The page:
Post updated Nov. 24 with a response from PC Mag (at bottom)

Irked by an article published in PC Mag listing a number of alternative P2P services in the wake of the LimeWire shutdown, a number of music industry executive earlier this month sent the news outlet an angry letter that all but accused the publication of encouraging copyright infringement.

The story lists six P2P services and torrent trackers, along with the disclaimer that “all of these services should be used for legal downloads, of course.” The signatories to the letter, however, weren’t buying it.

“The harm done to the creative community when people are encouraged to steal our music is immeasurable. Disclaimer or no, when you offer a list of alternative P2P sites to LimeWire – and include more of the serial offenders -- PC Magazine is slyly encouraging people to steal more music…”

The letter was addressed to Vivek Shah, CEO of PC Mag publisher Ziff Davis Inc. Among those signing it were the heads of such organizations as ASCAP, BMI, A2IM, HFA, AFTRA, RIAA, SESAC, the Songwriters Guild of America, NMPA, and SoundExchange.

The full text is below:
We write to express our deep disappointment with your decision to publish Chloe Albanesius’ October 27 article, “LimeWire is Dead: What are the Alternatives?” as well as Sarah Jacobsson Purewal’s November 9, 2010 article “LimeWire is Quietly Resurrected: It's Baaack!” Both articles are nothing more than a roadmap for continued music piracy. The disclaimer in the first, “PC Magazine does not condone the download of copyrighted or illegal material,” rings hollow to say the least.

Let’s be honest. The vast majority of LimeWire’s users were interested in one thing and one thing only: downloading our music for free with the full knowledge that what they were doing was illegal. The harm done to the creative community when people are encouraged to steal our music is immeasurable. Disclaimer or no, when you offer a list of alternative P2P sites to LimeWire – and include more of the serial offenders -- PC Magazine is slyly encouraging people to steal more music and place at risk the tens of thousands of music industry jobs – including singers, songwriters, musicians and the technical professionals who put it all together. Even worse is offering a direct link to a “resurrected” Limewire as follows: “I went ahead and downloaded LimeWire Pirate Edition for *ahem* research purposes, and can report that it appears to be working very smoothly. In the event that you, yourself, would like to do some research, you can download the client here (direct link).”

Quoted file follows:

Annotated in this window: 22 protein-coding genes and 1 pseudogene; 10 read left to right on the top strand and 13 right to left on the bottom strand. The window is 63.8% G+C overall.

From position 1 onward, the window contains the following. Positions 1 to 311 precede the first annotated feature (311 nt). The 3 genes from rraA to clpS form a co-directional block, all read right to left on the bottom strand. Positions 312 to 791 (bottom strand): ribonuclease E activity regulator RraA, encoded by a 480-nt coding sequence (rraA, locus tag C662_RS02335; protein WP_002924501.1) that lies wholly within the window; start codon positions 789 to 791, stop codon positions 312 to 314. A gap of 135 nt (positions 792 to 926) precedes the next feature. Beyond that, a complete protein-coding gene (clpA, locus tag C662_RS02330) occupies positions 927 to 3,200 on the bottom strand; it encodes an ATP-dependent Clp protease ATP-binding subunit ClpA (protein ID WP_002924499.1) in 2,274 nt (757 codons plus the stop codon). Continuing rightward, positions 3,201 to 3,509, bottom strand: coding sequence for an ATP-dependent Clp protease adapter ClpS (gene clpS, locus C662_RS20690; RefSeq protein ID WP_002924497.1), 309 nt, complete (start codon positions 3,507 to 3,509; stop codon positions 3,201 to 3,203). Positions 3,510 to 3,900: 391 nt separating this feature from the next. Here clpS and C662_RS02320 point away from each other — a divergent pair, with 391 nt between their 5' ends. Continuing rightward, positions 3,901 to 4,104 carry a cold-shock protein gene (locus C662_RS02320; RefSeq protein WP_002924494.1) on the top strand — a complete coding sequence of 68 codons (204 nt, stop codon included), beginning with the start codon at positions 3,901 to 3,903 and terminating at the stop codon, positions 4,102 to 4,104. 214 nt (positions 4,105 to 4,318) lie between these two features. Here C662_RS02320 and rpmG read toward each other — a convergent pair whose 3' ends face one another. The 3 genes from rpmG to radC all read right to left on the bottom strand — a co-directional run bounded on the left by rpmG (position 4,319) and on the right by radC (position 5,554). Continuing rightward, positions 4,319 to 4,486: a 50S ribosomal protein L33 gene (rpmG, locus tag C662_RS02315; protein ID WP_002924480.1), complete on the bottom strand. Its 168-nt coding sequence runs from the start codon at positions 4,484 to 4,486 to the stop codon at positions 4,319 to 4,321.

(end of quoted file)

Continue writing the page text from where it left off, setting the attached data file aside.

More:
Our argument is buttressed by the fact that PC Magazine offered no alternatives that are 100% legal. In fact, legitimate download services, who have developed business models based on a respect for copyright and have entered into mutually beneficial arrangements with the music industry are undoubtedly outraged by your feeble attempt to undercut their ability to compete in the legal marketplace. We would hope that your sense of decency and the realization that even PC Magazine has a responsibility to the rule of law, would have informed your editorial decision in this matter. We suspect you’d feel differently about this issue if, like the music industry, you’d had to let go more than half of the talented writers and journalists who create your magazine because of uncontrolled piracy of their work. Unfortunately, it is clear that the rule of law was an afterthought.